Ken Freeman was born in small border town in Texas. Although he started painting in high school, he would instead use photography after graduating from the University of Central Oklahoma as his artistic way of expressing himself. His photography career lasted for a little more than a decade before he realized his love of it had faded with technology invading his career. He spent most of his time wondering from meaningless job to the next. Although, he did spend 20 years teaching Field Artillery Survey until he retired in 2006. Eventually he moved to Taiwan to teach English with his wife. About ten years ago, things changed for him. While teaching English as a second language in Taiwan, he stumble upon painting again. This time, he realized that painting was truly his way of fulfilling the emptiness inside of him and giving his life meaning. Today, his works continue to be privately collected around the world.
I like to think that I am unique and have something important to share with the world, but in reality, I paint because I love it. Painting gives me something that I need but never really felt I had before, and that is freedom. Freedom to do whatever I want and step outside the box where I feel most comfortable. I think, if I had actually gone to school to study art, I would be painting for masters, teachers, galleries, and the public instead of painting for myself. I am self-taught.
My paintings are true reflections of how I feel because there are no plans, ideas, goals, color theory or fear. Like Jackson Pollock, I loose myself in the painting. I’m not aware of any whys, censorship, or rules. It’s just me, paint, paper or canvas and my subconscious interpretation of shapes, forms and their relationship to me.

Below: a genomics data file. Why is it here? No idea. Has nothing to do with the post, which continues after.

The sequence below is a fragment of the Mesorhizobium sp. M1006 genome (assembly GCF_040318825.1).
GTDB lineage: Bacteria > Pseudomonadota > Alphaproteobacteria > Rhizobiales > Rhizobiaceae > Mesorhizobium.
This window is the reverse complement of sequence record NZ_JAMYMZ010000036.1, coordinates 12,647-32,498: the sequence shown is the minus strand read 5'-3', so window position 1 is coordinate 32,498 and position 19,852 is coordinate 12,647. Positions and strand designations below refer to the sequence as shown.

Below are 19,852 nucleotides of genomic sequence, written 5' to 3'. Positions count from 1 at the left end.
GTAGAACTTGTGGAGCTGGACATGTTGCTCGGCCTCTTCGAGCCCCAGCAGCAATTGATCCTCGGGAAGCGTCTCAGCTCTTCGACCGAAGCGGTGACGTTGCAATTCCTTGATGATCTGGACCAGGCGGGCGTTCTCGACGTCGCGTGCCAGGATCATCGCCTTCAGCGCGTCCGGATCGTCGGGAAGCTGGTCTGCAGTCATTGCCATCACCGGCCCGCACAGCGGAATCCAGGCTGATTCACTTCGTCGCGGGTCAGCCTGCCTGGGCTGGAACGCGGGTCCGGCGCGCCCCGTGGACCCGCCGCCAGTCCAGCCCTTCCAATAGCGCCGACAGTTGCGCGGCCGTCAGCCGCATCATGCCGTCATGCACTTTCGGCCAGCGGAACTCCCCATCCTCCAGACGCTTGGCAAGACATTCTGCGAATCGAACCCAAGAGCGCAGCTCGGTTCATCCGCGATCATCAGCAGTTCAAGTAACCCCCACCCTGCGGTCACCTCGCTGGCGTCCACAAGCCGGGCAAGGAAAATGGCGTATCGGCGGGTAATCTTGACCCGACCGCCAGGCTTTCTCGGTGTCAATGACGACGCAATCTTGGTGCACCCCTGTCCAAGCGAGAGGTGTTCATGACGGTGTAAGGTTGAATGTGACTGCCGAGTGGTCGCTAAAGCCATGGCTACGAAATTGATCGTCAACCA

I like to paint on a hard surface so I can add paint and scrape or sand it off. I like pushing the brush hard into the painting surface. There’s always tension in my life, and this is represented by the labor of adding and subtracting literally. It’s a process of negotiating an understanding of the why’s that motivate me in the pursuit of understanding. I keep doing that for as long as it takes until I am inspired by what I see. Eventually, the colors and shapes come alive, and I paint what I see and feel. My paintings always start as abstracts and sometimes I stop at that. I love abstracts, but most of the time, the painting is an inner exploration of visual distractions found in daily life that I call mind-scapes. They are the events of the day, memories of the past, and muses of the future that come to the surface with faces inside of faces, animals, numbers and expressions, all connecting into a single timeline.
For 2020, my newest projects are termed as Urban Abstract Neo Expressionism. They are a combination of street art and graffiti that are translated into an abstraction.